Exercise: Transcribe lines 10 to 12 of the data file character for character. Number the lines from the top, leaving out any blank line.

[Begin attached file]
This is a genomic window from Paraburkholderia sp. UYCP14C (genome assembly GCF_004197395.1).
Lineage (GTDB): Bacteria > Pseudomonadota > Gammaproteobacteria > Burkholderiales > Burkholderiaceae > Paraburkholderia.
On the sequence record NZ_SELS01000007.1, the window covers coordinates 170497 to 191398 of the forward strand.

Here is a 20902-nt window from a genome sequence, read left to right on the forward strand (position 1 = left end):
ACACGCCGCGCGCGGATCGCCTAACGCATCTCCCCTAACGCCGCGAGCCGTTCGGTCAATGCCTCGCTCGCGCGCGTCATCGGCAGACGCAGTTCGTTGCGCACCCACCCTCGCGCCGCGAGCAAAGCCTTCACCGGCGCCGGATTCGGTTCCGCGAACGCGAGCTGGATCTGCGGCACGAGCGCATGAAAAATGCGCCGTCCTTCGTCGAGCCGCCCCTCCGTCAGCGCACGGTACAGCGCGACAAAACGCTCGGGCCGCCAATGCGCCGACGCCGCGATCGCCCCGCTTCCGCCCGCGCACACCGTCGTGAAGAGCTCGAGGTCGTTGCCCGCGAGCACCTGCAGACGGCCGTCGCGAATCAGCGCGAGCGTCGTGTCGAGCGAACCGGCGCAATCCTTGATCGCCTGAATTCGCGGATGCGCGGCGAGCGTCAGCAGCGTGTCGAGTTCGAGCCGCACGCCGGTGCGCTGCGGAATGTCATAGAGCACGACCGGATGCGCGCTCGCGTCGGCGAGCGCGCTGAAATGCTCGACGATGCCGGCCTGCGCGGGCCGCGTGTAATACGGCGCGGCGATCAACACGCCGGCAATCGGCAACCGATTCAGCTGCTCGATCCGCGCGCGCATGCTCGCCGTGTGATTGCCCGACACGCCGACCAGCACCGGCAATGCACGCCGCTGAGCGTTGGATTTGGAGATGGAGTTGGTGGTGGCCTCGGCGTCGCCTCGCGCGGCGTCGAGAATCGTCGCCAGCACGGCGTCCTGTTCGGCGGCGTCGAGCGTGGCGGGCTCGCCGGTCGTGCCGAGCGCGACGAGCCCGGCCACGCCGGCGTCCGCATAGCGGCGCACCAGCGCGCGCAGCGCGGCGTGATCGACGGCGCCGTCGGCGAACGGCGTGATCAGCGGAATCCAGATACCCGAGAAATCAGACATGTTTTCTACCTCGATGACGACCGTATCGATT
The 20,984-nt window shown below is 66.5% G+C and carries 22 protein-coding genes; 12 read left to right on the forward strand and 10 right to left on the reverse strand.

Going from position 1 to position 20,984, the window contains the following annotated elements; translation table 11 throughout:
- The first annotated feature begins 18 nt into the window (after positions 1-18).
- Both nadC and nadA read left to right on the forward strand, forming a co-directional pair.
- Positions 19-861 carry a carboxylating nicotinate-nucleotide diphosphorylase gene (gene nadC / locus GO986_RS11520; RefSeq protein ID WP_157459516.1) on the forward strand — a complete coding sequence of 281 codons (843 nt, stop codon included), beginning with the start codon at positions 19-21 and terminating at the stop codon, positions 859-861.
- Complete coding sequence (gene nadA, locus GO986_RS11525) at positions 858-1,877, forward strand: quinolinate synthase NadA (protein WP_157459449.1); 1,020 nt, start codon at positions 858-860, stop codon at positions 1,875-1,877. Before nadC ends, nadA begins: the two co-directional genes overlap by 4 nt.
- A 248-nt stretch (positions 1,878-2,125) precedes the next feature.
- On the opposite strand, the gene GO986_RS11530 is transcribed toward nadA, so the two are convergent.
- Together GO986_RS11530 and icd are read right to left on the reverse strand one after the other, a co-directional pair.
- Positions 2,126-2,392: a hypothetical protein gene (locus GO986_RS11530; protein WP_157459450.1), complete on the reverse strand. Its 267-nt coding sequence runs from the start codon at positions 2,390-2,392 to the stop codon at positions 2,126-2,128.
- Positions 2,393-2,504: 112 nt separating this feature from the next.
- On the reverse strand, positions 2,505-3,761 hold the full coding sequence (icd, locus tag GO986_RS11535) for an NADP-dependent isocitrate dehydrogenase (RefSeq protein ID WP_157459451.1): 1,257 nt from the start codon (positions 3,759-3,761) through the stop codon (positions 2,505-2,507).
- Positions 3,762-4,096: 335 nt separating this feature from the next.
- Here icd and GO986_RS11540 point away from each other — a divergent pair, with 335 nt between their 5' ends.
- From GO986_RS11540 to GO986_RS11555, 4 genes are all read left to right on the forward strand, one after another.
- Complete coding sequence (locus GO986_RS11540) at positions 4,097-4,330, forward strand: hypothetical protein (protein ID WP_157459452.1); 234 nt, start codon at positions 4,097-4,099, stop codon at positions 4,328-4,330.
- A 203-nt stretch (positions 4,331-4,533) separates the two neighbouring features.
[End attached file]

- Positions 19-861 carry a carboxylating nicotinate-nucleotide diphosphorylase gene (gene nadC / locus GO986_RS11520; RefSeq protein ID WP_157459516.1) on the forward strand — a complete coding sequence of 281 codons (843 nt, stop codon included), beginning with the start codon at positions 19-21 and terminating at the stop codon, positions 859-861.
- Complete coding sequence (gene nadA, locus GO986_RS11525) at positions 858-1,877, forward strand: quinolinate synthase NadA (protein WP_157459449.1); 1,020 nt, start codon at positions 858-860, stop codon at positions 1,875-1,877. Before nadC ends, nadA begins: the two co-directional genes overlap by 4 nt.
- A 248-nt stretch (positions 1,878-2,125) precedes the next feature.